It wasn't all jazz hands and pronoun-policing: Last week's Democratic Socialists of America convention also featured healthy and often heated debate over serious policy proposals—including a motion to convene an "anti-fascist working group," which passed by a narrow margin of 521–493.
The proposal "institutionalizes the fight against fascism as an official DSA initiative" and would "help drive collaboration and resource sharing to support our antifascist organizing, because we must fight exploitation, white supremacy, and patriarchy," according to its supporters.
Current Affairs' Nathan Robinson, a leftist writer who attended the convention, described the proposal as "deeply divisive." He writes:
proponents thought it was obvious that the DSA, as a group that was against fascism, should devote resources to figuring out how to stop fascism. Opponents believed it tied DSA too closely to the specific anti-fascist tendency known as Antifa, which could cause negative legal and safety consequences for DSA.
After it passed, Robinson spoke with one convention attendee who thought any association with antifa would make democratic-socialism a surefire loser in rural and conservative areas. Others thought supporting the work of anti-fascists was a no brainer.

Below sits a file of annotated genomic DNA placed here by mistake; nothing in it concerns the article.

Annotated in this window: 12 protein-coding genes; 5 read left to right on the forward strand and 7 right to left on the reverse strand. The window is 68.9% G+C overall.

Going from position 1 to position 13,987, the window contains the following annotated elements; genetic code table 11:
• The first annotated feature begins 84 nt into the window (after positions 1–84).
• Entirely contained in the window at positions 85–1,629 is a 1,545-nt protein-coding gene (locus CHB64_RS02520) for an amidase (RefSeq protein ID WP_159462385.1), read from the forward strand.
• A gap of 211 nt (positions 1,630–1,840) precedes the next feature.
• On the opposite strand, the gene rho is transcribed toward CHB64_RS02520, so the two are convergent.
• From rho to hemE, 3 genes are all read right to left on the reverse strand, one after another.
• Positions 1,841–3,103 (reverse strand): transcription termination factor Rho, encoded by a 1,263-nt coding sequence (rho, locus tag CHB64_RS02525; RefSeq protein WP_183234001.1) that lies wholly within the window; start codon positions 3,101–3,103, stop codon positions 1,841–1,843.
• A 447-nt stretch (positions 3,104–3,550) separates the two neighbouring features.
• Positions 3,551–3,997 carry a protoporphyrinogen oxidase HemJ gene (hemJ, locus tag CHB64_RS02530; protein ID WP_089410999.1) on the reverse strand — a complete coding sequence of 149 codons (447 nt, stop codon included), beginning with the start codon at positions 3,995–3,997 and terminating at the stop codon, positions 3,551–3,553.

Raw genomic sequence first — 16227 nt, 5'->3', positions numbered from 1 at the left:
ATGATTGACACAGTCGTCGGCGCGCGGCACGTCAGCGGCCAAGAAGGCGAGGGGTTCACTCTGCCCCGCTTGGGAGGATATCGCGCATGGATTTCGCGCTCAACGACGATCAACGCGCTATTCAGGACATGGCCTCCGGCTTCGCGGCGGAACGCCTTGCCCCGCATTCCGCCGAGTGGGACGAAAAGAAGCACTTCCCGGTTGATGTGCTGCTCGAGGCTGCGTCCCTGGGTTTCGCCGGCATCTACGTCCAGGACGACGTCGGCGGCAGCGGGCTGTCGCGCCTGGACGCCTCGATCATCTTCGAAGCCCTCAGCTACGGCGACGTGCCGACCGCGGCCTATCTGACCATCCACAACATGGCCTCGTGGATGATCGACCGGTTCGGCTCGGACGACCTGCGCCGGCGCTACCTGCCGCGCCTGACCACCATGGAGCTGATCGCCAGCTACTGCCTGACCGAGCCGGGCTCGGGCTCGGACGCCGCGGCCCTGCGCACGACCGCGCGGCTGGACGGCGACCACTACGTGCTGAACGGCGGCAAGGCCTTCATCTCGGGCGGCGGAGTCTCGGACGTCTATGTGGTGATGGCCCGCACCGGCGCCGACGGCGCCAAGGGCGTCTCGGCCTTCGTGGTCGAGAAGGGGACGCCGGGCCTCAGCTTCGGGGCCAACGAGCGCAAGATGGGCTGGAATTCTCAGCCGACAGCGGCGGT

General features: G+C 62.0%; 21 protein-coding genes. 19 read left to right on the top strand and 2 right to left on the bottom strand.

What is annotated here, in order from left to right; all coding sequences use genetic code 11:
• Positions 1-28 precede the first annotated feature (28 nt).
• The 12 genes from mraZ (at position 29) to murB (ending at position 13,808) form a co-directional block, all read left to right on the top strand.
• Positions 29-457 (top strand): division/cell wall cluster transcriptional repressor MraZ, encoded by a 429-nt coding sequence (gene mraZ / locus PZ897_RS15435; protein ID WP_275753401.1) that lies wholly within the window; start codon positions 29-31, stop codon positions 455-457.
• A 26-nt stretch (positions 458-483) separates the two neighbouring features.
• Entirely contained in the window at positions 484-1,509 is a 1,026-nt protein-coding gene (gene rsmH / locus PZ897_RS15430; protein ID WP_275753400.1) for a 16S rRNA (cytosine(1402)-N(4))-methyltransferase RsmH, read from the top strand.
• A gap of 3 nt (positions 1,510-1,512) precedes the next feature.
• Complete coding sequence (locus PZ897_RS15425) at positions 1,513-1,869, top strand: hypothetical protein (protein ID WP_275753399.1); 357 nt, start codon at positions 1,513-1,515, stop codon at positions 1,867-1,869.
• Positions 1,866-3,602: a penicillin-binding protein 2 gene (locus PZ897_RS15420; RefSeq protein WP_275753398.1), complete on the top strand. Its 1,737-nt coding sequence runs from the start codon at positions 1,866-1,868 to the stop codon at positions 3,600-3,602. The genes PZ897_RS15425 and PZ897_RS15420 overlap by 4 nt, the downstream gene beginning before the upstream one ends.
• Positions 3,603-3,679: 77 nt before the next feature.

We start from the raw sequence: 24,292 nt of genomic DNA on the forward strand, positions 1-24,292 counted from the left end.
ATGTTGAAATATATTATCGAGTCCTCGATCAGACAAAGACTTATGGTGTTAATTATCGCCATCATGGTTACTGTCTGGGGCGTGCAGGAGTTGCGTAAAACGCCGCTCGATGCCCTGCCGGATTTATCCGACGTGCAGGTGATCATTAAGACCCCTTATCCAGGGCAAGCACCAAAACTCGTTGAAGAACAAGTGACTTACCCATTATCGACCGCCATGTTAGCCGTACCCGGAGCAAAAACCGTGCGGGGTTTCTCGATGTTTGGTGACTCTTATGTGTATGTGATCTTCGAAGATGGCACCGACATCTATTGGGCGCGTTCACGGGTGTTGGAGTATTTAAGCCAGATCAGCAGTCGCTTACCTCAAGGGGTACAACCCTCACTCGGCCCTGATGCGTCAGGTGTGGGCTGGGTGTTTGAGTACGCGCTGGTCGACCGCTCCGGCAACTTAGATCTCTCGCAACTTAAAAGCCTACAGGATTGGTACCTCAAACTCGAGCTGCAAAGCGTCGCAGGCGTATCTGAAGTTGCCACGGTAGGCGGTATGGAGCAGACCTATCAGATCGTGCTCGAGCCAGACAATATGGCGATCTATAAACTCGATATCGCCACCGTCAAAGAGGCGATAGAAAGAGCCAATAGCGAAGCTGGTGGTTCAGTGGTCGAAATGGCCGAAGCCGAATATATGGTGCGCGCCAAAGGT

As I explain in my new book, Panic Attack: Young Radicals in the Age of Trump, antifa is an illiberal organization that does not necessarily believe in extending rights to people whose goals run counter to theirs—the far right, in particular. Antifa's belief that violence can be justified if the target is an ideological opponent lends itself toward the kind of madness taking place in Portland, Oregon, where Quillette editor Andy Ngo was viciously assaulted for documenting antifa's antics.
It's understandable that democratic socialists who believe in using the democratic process to achieve social change would not want to be tied to antifa. Too bad they lost this argument.